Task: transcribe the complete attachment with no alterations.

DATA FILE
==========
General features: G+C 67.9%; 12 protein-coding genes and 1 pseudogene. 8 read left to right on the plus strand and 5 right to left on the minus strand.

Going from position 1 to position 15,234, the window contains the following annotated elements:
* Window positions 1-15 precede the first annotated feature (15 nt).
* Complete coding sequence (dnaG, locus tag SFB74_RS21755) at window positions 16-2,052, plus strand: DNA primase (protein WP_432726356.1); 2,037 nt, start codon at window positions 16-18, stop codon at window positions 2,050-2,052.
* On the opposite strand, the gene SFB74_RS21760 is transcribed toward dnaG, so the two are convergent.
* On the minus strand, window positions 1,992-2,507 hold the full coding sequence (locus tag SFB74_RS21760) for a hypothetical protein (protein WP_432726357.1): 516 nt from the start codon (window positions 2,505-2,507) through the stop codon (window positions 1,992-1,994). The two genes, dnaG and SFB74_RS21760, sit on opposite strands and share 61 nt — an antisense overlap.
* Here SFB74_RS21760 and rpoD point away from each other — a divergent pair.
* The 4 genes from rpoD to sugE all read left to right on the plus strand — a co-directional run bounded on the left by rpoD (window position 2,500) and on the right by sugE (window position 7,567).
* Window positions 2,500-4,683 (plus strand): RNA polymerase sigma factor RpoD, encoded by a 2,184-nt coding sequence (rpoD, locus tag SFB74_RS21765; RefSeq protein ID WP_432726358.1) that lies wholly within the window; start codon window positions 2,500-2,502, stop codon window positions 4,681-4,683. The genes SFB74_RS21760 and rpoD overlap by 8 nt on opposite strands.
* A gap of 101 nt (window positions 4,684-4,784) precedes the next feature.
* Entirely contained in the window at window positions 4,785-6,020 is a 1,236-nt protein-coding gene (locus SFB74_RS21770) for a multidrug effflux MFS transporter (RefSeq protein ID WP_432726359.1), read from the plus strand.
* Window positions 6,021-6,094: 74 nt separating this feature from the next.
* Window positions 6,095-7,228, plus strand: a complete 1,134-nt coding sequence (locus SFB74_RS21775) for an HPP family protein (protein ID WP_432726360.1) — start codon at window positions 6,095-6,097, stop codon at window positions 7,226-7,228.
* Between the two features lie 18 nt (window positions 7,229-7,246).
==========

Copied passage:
General features: G+C 67.9%; 12 protein-coding genes and 1 pseudogene. 8 read left to right on the plus strand and 5 right to left on the minus strand.

Going from position 1 to position 15,234, the window contains the following annotated elements:
* Window positions 1-15 precede the first annotated feature (15 nt).
* Complete coding sequence (dnaG, locus tag SFB74_RS21755) at window positions 16-2,052, plus strand: DNA primase (protein WP_432726356.1); 2,037 nt, start codon at window positions 16-18, stop codon at window positions 2,050-2,052.
* On the opposite strand, the gene SFB74_RS21760 is transcribed toward dnaG, so the two are convergent.
* On the minus strand, window positions 1,992-2,507 hold the full coding sequence (locus tag SFB74_RS21760) for a hypothetical protein (protein WP_432726357.1): 516 nt from the start codon (window positions 2,505-2,507) through the stop codon (window positions 1,992-1,994). The two genes, dnaG and SFB74_RS21760, sit on opposite strands and share 61 nt — an antisense overlap.
* Here SFB74_RS21760 and rpoD point away from each other — a divergent pair.
* The 4 genes from rpoD to sugE all read left to right on the plus strand — a co-directional run bounded on the left by rpoD (window position 2,500) and on the right by sugE (window position 7,567).
* Window positions 2,500-4,683 (plus strand): RNA polymerase sigma factor RpoD, encoded by a 2,184-nt coding sequence (rpoD, locus tag SFB74_RS21765; RefSeq protein ID WP_432726358.1) that lies wholly within the window; start codon window positions 2,500-2,502, stop codon window positions 4,681-4,683. The genes SFB74_RS21760 and rpoD overlap by 8 nt on opposite strands.
* A gap of 101 nt (window positions 4,684-4,784) precedes the next feature.
* Entirely contained in the window at window positions 4,785-6,020 is a 1,236-nt protein-coding gene (locus SFB74_RS21770) for a multidrug effflux MFS transporter (RefSeq protein ID WP_432726359.1), read from the plus strand.
* Window positions 6,021-6,094: 74 nt separating this feature from the next.
* Window positions 6,095-7,228, plus strand: a complete 1,134-nt coding sequence (locus SFB74_RS21775) for an HPP family protein (protein ID WP_432726360.1) — start codon at window positions 6,095-6,097, stop codon at window positions 7,226-7,228.
* Between the two features lie 18 nt (window positions 7,229-7,246).